Sadly obesity is becoming the new norm in our societies with three out of five Canadians presently overweight (3). Between 62% and 75% of the world’s population now carry body fat levels that will impair their health and the number of obese people worldwide exceeds those who are underweight for the first time in human history (1). Alarmingly though, there is an even more concerning problem that is less obvious than general obesity – a burgeoning pandemic of people who have an excessive body fat to lean muscle ratio, especially around the belly. This distressing state of affairs has recently been christened with a new name – “overfat”. Researchers from New Zealand and the United States determined that up to 90% of men, 80% of women and 50% of children in thirty developed countries are now overfat and their number is steadily increasing (4). In Canada, an estimated 84.5% of men, 68.5% of women, 48.1% of boys and 44.2% of girls are overfat (3).
This situation is starting to get confusing. We already have the terms overweight and obese. Where does overfat fit in? The terms overweight and obese refer to body weight in general. They describe someone who is over the average weight for their sex, age and height. The measure includes the weight of lean tissues such as muscles, internal organs, bones and water as well as body fat. Because muscle is heavy it is very possible that a muscular person might be overweight. However they are not necessarily overfat. Overfat focuses on the amount of actual fat in the body compared to lean body tissue, especially fat in the abdominal area. The overfat category usually encompasses those who are overweight and obese; it can also include people of normal weight including physically active people. Being overfat means having sufficient excess body fat to impair health.
The increased incidence of abdominal obesity is the main reason for increasing rates of overfat. Abdominal or visceral fat is the unhealthiest form of excess body fat, the type of fat most linked to serious disease. The fat is packed closely around the internal organs within the abdomen of the body and carries with it distinct and more severe negative health effects than do other types of body fat such as the subcutaneous fat that builds up just under the skin (4). Because the large portal vein that leads directly to the liver is also imbedded in the abdomen, the metabolic products of visceral fat easily reach the liver. Enlarged visceral fat cells are stuffed with excess triglycerides and they release free fatty acids which almost immediately make their way into the liver and then on into the pancreas, heart and other organs. Copious amounts of free fatty acids in the liver influence the production of blood lipids and create high levels of total cholesterol and LDL cholesterol with all their destructive consequences. More importantly though, because the organs receiving the excess fatty acids are not designed to store fat their function is compromised. So begins the insidious development of metabolic syndrome. This whole process is called lipotoxicity (11,12,13).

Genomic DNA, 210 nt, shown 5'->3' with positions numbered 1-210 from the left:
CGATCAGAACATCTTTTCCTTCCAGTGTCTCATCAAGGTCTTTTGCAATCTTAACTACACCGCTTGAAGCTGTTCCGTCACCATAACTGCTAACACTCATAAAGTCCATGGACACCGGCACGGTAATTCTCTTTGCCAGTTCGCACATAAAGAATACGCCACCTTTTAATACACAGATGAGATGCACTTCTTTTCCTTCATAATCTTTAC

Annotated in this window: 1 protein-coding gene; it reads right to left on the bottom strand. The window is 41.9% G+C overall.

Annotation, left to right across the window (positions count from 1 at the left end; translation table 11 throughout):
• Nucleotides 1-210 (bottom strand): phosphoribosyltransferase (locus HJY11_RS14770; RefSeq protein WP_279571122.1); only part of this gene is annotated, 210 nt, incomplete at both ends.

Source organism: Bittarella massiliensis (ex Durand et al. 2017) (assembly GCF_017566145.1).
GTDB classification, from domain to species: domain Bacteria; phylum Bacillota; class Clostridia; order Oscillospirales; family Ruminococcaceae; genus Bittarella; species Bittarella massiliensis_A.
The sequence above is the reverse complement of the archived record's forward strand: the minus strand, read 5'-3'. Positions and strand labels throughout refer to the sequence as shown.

Metabolic syndrome starts with insulin resistance (body cells no longer responding to insulin which gives rise to high blood sugar) and chronic, low-grade systemic inflammation and then spirals into a vicious cycle where fat storage accelerates the rate of further fat storage, escalating organ dysfunction and dysregulation. These circumstances are directly linked to many chronic diseases such as Type-2 diabetes, hypertension, coronary heart disease, dyslipidemia, stroke, cancer, gallbladder disease, non-alcoholic fatty liver, osteoarthritis, gout, polycystic ovaries, pulmonary diseases, sleep apnea and increased risk of early death (2,4,5). Being overfat will impair health even in people of normal weight.